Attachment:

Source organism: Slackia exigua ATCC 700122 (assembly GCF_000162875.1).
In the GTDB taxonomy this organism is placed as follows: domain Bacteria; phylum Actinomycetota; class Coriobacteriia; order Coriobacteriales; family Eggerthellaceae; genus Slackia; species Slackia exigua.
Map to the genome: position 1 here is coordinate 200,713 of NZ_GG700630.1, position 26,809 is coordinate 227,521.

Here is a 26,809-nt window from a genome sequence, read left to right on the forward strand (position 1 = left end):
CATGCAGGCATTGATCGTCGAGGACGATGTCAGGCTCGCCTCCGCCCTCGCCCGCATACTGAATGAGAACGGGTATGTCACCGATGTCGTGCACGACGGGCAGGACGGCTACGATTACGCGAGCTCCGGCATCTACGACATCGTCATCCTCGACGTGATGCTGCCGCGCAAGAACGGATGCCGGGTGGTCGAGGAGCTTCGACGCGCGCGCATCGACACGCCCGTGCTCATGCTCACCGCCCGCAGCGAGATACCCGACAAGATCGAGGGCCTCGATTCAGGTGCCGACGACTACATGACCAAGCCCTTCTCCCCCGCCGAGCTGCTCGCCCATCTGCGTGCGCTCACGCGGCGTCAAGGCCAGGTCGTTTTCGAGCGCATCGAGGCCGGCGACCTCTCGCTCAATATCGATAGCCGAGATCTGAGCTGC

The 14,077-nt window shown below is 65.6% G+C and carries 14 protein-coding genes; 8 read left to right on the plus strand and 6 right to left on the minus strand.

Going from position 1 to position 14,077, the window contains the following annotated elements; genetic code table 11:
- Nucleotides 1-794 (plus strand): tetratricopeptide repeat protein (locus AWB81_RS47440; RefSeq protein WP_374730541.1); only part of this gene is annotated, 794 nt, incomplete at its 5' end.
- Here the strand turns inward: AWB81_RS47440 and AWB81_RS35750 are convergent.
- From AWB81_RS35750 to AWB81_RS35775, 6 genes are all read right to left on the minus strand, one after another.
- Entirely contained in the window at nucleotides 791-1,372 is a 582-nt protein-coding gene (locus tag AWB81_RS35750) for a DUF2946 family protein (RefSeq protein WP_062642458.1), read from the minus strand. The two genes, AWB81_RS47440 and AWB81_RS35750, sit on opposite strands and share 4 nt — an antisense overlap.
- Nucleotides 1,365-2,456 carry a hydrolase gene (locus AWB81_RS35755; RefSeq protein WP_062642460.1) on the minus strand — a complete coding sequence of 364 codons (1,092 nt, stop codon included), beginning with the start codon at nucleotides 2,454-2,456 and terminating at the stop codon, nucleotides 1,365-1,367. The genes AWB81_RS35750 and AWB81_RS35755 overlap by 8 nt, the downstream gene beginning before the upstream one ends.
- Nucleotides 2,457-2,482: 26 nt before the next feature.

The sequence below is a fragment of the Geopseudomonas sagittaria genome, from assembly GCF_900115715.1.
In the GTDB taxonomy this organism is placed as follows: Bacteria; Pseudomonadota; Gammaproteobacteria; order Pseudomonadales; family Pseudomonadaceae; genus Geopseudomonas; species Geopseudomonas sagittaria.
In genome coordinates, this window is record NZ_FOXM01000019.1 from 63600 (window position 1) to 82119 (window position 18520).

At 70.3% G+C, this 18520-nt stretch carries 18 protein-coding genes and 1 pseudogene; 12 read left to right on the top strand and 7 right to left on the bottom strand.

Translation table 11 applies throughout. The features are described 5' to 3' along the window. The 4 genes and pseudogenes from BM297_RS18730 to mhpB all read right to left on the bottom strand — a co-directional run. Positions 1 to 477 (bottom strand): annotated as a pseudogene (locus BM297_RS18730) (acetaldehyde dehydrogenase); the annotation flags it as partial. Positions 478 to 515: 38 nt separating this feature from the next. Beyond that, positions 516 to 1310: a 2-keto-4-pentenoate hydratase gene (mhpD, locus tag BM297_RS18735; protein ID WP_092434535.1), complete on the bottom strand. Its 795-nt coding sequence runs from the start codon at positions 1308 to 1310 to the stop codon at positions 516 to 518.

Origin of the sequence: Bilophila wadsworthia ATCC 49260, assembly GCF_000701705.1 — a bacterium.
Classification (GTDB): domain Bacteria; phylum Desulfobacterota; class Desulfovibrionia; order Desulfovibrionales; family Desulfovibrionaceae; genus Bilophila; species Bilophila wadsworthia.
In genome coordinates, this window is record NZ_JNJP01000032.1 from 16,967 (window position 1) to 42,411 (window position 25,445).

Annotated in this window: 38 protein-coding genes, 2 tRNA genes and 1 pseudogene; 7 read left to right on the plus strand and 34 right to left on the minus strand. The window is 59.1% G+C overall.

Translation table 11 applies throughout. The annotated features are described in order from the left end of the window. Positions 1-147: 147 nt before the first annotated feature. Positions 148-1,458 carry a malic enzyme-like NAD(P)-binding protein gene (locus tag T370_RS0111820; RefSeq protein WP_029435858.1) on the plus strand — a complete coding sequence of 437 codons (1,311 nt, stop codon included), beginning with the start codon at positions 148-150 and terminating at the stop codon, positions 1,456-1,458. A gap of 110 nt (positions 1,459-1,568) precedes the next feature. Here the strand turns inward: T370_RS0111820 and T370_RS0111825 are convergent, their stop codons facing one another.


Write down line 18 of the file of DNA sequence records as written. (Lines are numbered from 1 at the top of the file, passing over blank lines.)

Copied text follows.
Translation table 11 applies throughout. The features are described 5' to 3' along the window. The 4 genes and pseudogenes from BM297_RS18730 to mhpB all read right to left on the bottom strand — a co-directional run. Positions 1 to 477 (bottom strand): annotated as a pseudogene (locus BM297_RS18730) (acetaldehyde dehydrogenase); the annotation flags it as partial. Positions 478 to 515: 38 nt separating this feature from the next. Beyond that, positions 516 to 1310: a 2-keto-4-pentenoate hydratase gene (mhpD, locus tag BM297_RS18735; protein ID WP_092434535.1), complete on the bottom strand. Its 795-nt coding sequence runs from the start codon at positions 1308 to 1310 to the stop codon at positions 516 to 518.